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'What's Bugging Belva?' exhibit explores the wonderful world of insects

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(Courtesy of the Purdue Agriculture Exhibit Design Center)

It’s not easy being a bug, according to a box elder bug featured in the “What’s Bugging Belva?” exhibit coming to Plum Creek Nature Center.

“We look strange,” young Belva says to her Grandpa Belvedere. “No one likes us. And humans are always trying to squish us. I hate being an insect.”

But Belvedere knows best and he leads Belva on a tour of the backyard garden to show her “our amazing world.”

This journey has been captured in the form of a book that allows Belva to jump off the pages and into three gardens that include models of the insects being explored and information about their attributes. 

The free, all-ages “What’s Bugging Belva?” exhibit will lead visitors into that same amazing world when it opens on Sunday, September 1, and runs through Saturday, November 30, at the nature center. Exhibit hours are 10 a.m.-4 p.m. Tuesdays-Saturdays and noon-4 p.m. Sundays. 

The exhibit is designed to transport visitors into the world of insects. 

“People will experience walking through a super-size children’s book which reveals Belva’s home and her garden,” said Kate Caldwell, an interpretive naturalist for the Forest Preserve. “As you walk through pages 1, 2 and 3, you see her grandfather showing her the beauty of being a box elder bug.”

The exhibit was organized by the Purdue Agriculture Exhibit Design Center, Purdue University, in collaboration with Purdue's Department of Entomology and is brought to the Forest Preserve through funding provided by The Nature Foundation of Will County.

Hands-on activities related to the exhibit include: peering through lenses to see what it’s like to look through an insect’s compound eyes, playing iPad insect games, searching with microscopes for soil critters, examining a real worm bin and a live bee hive, completing bug puzzles, and hiking to find insects around Spots Clubhouse, the native garden, Snapper Pond and the trail that leads to the 40-foot bridge. 

Related programs include: 

Hello Belva! – Incredible Insects!, 1-3 p.m. Sunday, September 8. After touring the exhibit, explore the hidden world of insects with a naturalist outside the nature center. Free; all ages. 
Paint a Bug!, 1-3 p.m. Saturday, September 14. Strap on antennae and get crafty with some finger paints after a short hike around the nature center. Free; ages 5 or older. Register by Thursday, September 12; 708.946.2216.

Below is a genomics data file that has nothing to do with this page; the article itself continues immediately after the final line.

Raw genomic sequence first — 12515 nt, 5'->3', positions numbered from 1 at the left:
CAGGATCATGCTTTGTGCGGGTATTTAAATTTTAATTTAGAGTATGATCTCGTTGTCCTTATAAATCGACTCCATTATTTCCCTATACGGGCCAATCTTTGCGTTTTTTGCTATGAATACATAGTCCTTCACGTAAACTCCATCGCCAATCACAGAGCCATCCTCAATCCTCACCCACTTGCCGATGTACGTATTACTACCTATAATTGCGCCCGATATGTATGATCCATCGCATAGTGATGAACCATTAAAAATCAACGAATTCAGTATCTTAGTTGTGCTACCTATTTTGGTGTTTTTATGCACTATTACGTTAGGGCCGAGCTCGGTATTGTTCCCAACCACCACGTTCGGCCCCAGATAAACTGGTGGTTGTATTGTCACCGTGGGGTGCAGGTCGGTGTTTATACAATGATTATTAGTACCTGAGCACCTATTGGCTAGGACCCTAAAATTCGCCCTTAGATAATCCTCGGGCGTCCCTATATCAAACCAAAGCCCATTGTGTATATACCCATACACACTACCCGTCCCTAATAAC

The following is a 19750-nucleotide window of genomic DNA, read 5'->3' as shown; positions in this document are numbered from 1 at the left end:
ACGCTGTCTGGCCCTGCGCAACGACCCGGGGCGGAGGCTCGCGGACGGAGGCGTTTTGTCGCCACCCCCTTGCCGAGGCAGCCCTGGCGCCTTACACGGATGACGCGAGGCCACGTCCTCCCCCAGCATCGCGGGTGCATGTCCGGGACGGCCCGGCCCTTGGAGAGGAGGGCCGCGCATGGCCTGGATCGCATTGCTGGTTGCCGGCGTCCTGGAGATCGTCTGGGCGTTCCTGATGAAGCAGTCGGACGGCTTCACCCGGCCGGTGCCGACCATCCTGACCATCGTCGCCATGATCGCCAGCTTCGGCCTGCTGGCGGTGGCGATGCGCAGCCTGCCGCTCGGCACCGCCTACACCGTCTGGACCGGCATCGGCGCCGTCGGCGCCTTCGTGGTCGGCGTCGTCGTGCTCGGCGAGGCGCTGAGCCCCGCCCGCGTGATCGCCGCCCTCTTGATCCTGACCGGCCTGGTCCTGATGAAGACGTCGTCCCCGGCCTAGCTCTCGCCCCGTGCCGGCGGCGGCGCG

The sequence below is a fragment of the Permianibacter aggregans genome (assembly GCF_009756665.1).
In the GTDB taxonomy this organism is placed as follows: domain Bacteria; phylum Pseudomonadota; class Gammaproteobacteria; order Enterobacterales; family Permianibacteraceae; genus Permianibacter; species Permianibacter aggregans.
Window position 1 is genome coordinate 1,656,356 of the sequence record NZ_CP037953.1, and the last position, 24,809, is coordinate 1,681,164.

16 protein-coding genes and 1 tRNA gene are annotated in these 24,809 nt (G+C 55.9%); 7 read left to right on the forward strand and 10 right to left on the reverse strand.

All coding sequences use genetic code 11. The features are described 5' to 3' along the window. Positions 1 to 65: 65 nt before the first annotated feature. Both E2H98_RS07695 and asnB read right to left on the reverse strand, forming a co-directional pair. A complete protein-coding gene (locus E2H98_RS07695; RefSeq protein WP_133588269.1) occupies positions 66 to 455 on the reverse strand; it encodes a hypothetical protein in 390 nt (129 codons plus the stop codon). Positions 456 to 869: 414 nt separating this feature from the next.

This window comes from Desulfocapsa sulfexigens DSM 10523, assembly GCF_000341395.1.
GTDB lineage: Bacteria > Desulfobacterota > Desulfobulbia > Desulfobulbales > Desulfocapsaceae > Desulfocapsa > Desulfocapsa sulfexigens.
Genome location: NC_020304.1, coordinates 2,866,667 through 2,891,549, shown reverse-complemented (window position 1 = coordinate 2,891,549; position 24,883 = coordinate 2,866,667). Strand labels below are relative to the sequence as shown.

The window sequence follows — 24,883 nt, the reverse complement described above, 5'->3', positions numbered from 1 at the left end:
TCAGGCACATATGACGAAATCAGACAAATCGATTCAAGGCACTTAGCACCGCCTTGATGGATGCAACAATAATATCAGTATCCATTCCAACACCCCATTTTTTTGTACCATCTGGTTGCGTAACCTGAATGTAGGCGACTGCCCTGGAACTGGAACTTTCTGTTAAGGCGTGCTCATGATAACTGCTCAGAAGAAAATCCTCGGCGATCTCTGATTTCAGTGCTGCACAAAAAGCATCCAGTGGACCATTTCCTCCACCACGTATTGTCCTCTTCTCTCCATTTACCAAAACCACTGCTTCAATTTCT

Pond Bugs, 1-3 p.m. Saturday, September 21. Hike to Snapper Pond to take a look at Belva’s pond relatives. Free; all ages. Register by Thursday, September 19; 708.946.2216.
Moth Mania!, 7-9 p.m. Saturday, September 28. Take a night hike to find out what makes moths special. Free; ages 6 or older. Register by Thursday, September 26. 708.946.2216.

The exhibit and related programs will help children and their families understand the vital part insects play in the ecosystem at large, Caldwell said. Insects play important roles in the growth of plants and the creation of healthy soil and clean water and air.

“They are everywhere and yet, they are the most unappreciated critters around,” she said. 

Belva’s belief that she is not that special reflects the common perception of the public and their view of insects, Caldwell added. 

“If mom and dad show wonder at the world of insects instead of fear or disgust, their children will too,” she said. "Insects open up a wonderful way to learn about science, math, shapes, colors and patterns.”

Insects also connect kids to creativity and play when they observe insect flight patterns, artistic leaf designs, mounds of dirt, and zipping, buzzing, clicking and chirping noises, Caldwell said.

Caldwell said she hopes that after viewing the exhibit and attending related programs, visitors learn from Belva and will consider beefing up the number of bugs in their own backyards. 

“Attract insects by buying native plants,” Caldwell urged. “It’s good for kids, and it’s good for the planet."


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